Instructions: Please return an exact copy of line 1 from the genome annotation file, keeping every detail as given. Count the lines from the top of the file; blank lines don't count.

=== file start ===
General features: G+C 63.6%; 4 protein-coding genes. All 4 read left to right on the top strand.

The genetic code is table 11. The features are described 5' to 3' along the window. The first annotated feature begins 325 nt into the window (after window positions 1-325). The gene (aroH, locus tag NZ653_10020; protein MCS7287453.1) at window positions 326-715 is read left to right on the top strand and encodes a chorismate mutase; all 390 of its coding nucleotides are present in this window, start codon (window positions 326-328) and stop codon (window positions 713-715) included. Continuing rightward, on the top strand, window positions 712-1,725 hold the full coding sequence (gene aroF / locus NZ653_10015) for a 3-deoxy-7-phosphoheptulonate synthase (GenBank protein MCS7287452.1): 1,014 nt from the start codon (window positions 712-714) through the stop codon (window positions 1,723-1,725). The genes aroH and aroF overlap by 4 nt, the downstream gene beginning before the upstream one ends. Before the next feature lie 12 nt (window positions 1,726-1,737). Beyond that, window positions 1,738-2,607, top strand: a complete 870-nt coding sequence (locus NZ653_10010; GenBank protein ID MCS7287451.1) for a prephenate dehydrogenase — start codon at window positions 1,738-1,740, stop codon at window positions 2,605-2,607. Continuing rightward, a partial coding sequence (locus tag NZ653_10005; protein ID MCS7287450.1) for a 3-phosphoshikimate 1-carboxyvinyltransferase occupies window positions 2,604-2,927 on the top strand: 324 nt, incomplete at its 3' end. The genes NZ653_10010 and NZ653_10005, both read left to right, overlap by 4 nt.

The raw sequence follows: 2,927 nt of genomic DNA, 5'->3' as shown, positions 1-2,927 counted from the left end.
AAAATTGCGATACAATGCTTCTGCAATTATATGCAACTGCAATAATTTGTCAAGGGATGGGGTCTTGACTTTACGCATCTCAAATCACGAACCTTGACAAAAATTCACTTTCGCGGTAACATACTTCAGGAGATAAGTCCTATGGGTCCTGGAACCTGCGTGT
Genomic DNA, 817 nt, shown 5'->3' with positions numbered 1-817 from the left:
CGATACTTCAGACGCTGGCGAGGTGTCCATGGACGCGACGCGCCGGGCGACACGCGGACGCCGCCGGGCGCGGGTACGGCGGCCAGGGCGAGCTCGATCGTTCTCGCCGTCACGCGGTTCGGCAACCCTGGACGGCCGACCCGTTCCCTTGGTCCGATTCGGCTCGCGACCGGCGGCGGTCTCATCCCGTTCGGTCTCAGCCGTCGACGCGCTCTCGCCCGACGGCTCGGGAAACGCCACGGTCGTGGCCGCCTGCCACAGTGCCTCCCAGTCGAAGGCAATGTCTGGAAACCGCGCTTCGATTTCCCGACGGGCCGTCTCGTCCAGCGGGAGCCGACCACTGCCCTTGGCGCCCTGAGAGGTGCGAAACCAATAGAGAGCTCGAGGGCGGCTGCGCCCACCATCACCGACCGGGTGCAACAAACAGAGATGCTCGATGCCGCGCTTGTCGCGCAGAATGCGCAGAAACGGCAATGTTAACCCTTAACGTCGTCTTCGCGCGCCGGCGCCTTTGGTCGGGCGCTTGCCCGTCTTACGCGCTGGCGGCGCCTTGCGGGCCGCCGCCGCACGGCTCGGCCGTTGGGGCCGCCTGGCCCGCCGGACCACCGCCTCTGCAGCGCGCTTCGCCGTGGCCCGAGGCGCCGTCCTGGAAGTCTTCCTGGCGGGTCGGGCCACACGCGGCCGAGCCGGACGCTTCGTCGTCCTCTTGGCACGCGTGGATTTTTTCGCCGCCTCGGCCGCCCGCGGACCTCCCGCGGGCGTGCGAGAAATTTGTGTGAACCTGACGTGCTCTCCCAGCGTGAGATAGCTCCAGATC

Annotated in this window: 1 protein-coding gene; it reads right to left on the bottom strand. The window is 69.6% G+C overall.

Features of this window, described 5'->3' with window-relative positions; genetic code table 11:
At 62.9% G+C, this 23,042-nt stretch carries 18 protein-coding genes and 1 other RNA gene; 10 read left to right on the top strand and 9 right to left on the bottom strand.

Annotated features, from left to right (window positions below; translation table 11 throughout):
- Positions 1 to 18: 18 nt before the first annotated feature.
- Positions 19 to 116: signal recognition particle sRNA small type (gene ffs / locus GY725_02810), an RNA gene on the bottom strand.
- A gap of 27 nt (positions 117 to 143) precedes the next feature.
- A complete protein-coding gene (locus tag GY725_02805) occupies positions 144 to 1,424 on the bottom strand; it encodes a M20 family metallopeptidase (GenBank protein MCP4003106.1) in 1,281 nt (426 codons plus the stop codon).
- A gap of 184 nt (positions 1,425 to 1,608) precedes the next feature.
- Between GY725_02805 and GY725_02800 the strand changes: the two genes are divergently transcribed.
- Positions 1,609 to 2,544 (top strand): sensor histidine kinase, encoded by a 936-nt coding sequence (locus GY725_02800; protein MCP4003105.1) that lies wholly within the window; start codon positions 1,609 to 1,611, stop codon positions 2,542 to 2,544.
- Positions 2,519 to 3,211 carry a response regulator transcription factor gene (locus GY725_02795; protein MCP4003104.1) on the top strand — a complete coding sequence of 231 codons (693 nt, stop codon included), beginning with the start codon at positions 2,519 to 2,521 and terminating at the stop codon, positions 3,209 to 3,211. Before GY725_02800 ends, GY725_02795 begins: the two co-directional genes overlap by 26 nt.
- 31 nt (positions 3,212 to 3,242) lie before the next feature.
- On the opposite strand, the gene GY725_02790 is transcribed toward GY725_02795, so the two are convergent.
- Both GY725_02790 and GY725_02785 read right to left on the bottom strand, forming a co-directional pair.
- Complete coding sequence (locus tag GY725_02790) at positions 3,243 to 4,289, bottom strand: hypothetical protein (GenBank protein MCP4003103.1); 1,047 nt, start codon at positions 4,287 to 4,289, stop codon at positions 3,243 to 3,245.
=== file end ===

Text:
General features: G+C 63.6%; 4 protein-coding genes. All 4 read left to right on the top strand.